Leeann made an observation a couple of postings back about use of negative space and the strength of uncluttered silhouettes ... and it got me to thinking.
I thought about it even more after I posted Winsor McCay's New Year Little Nemo. Here was a guy that was such a master draughtsman that he instinctively drew his figures in silhouette before filling in the details, which for both comic strip and animation work - McCay's particular areas of expertise - is essential.
I then began to think about several other illustrators whose work I really treasure who were roughly contemporaneous with McCay and it began to dawn on me that they were all real masters in terms of constructing work with a strong sense of silhouette and inventive use of negative space. I'm assuming here that everyone knows what negative space is but just to be sure - it's the areas around a shape rather than the interior of the shape, but ultimately this area is every bit as important as the shape - it's just easier to forget as all your attention is devoted to attending to the contents of the shape your drawing. If you think about it for a moment that's why McCay's preoccupation was the outline of what he was drawing - he was all too aware of the importance of negative space.
Here's another consideration, the middle classes at the turn of the last century in a world where at least a smattering of the arts and a degree of manual dexterity were considered desirable accomplishments, were in a weird way actively encouraging their children to appreciate negative space. Children were encouraged to master the craft of cutting things out, they could construct toy theatres from pre-printed sheets which required careful and judicious cutting, they could adorn dressing screens with cut out figures, they could even attempt mastery of the art of silhouette by cutting heads out of black card; a particular skill which would capture the imagination of many a child when encountering a master of this discipline at some local fair or carnival. All this requires careful analysis of the areas you are cutting out - the negative space.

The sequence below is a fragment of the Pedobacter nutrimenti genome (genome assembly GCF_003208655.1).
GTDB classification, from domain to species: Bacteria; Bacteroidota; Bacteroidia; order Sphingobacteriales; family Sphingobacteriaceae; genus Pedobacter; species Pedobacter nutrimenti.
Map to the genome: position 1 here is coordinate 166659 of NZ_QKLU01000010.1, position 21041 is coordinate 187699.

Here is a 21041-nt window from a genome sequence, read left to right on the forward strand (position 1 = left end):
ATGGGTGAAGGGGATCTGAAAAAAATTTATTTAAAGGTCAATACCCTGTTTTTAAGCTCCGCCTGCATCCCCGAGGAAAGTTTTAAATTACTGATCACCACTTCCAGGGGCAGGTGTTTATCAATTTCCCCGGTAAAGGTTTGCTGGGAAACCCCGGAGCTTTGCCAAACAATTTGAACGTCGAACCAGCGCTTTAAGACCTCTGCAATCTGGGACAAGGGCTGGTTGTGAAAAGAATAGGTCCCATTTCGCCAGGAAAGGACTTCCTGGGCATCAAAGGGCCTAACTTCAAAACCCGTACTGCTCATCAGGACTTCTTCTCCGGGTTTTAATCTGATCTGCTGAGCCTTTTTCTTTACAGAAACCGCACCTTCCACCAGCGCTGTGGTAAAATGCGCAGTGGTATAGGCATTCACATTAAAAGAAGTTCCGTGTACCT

All these skills would have come as second nature to the illustrators of the 1890-1900's and it certainly informed their artistry. I'm going to show you a few samples of an exemplar of this approach to illustration and an artist who I first encountered via the enthusiastic proselytizing of a young tutor who I encountered during the second year of a two year art foundation course. Lucky for me it was a two year course as I was relatively crappy and needed all the help and time I could squeeze out of the system.
Mike had arrived from graduating at Brighton Art College and was full of enthusiasm and positive kharma and managed to inject me with a sense of vision and self belief that had somehow so far eluded me. Not only that but he knew a lot of up and coming young illustrators based in Brighton and apparently they all worshipped at the altar of an illustrator named Maxfield Parrish. I'd never heard of Maxfield Parrish but Mike was so dedicated to opening my eyes to the splendour of Parrish and his fantastic worlds that he actually in an act of incredible generosity lent me three near impossible to get hold of original editions of his work.
The illustrations that I'm reprising today come from one one of those books; Kenneth Grahame's "The Golden Age" and the magnificent end papers replete with red lobster are from Eugene Field's "Poems of Childhood". You'll notice the almost collage like feel of these illustrations and in many ways these artworks which were relatively early on in Parrish's career certainly show a mastery of manipulating shapes and elements to create a fantasy of breathtakingly surreal intensity
Illustration doesn't get much better than this.
Number 2596: The life (and death) of Riley
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